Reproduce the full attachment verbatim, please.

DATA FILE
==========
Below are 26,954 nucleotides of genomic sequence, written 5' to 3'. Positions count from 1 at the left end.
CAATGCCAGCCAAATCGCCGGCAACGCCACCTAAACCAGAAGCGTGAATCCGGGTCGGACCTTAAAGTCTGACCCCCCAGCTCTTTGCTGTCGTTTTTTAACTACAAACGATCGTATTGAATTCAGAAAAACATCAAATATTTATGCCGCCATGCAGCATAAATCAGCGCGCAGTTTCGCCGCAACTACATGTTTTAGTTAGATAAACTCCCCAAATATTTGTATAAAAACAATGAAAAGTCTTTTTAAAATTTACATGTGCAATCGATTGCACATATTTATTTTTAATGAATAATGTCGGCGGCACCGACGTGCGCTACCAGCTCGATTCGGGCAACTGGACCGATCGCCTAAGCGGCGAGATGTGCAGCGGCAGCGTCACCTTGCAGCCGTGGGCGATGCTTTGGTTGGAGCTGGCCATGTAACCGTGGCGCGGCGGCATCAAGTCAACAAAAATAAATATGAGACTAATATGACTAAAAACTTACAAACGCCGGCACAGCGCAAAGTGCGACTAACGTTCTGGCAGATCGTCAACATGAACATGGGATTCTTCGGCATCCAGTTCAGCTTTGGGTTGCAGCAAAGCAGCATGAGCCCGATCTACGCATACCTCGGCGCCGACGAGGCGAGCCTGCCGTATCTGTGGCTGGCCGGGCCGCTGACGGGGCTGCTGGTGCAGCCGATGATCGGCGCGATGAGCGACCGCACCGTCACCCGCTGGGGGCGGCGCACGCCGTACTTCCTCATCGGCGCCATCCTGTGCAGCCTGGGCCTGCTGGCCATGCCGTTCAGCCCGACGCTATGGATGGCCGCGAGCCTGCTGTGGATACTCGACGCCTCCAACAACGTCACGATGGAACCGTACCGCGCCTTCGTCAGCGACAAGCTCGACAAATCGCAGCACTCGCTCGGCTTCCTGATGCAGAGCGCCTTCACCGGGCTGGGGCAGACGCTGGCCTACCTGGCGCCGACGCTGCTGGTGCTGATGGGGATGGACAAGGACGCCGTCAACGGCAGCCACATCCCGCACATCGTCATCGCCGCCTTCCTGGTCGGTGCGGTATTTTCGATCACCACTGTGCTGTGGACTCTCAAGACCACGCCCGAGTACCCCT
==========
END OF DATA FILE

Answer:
Below are 26,954 nucleotides of genomic sequence, written 5' to 3'. Positions count from 1 at the left end.
CAATGCCAGCCAAATCGCCGGCAACGCCACCTAAACCAGAAGCGTGAATCCGGGTCGGACCTTAAAGTCTGACCCCCCAGCTCTTTGCTGTCGTTTTTTAACTACAAACGATCGTATTGAATTCAGAAAAACATCAAATATTTATGCCGCCATGCAGCATAAATCAGCGCGCAGTTTCGCCGCAACTACATGTTTTAGTTAGATAAACTCCCCAAATATTTGTATAAAAACAATGAAAAGTCTTTTTAAAATTTACATGTGCAATCGATTGCACATATTTATTTTTAATGAATAATGTCGGCGGCACCGACGTGCGCTACCAGCTCGATTCGGGCAACTGGACCGATCGCCTAAGCGGCGAGATGTGCAGCGGCAGCGTCACCTTGCAGCCGTGGGCGATGCTTTGGTTGGAGCTGGCCATGTAACCGTGGCGCGGCGGCATCAAGTCAACAAAAATAAATATGAGACTAATATGACTAAAAACTTACAAACGCCGGCACAGCGCAAAGTGCGACTAACGTTCTGGCAGATCGTCAACATGAACATGGGATTCTTCGGCATCCAGTTCAGCTTTGGGTTGCAGCAAAGCAGCATGAGCCCGATCTACGCATACCTCGGCGCCGACGAGGCGAGCCTGCCGTATCTGTGGCTGGCCGGGCCGCTGACGGGGCTGCTGGTGCAGCCGATGATCGGCGCGATGAGCGACCGCACCGTCACCCGCTGGGGGCGGCGCACGCCGTACTTCCTCATCGGCGCCATCCTGTGCAGCCTGGGCCTGCTGGCCATGCCGTTCAGCCCGACGCTATGGATGGCCGCGAGCCTGCTGTGGATACTCGACGCCTCCAACAACGTCACGATGGAACCGTACCGCGCCTTCGTCAGCGACAAGCTCGACAAATCGCAGCACTCGCTCGGCTTCCTGATGCAGAGCGCCTTCACCGGGCTGGGGCAGACGCTGGCCTACCTGGCGCCGACGCTGCTGGTGCTGATGGGGATGGACAAGGACGCCGTCAACGGCAGCCACATCCCGCACATCGTCATCGCCGCCTTCCTGGTCGGTGCGGTATTTTCGATCACCACTGTGCTGTGGACTCTCAAGACCACGCCCGAGTACCCCT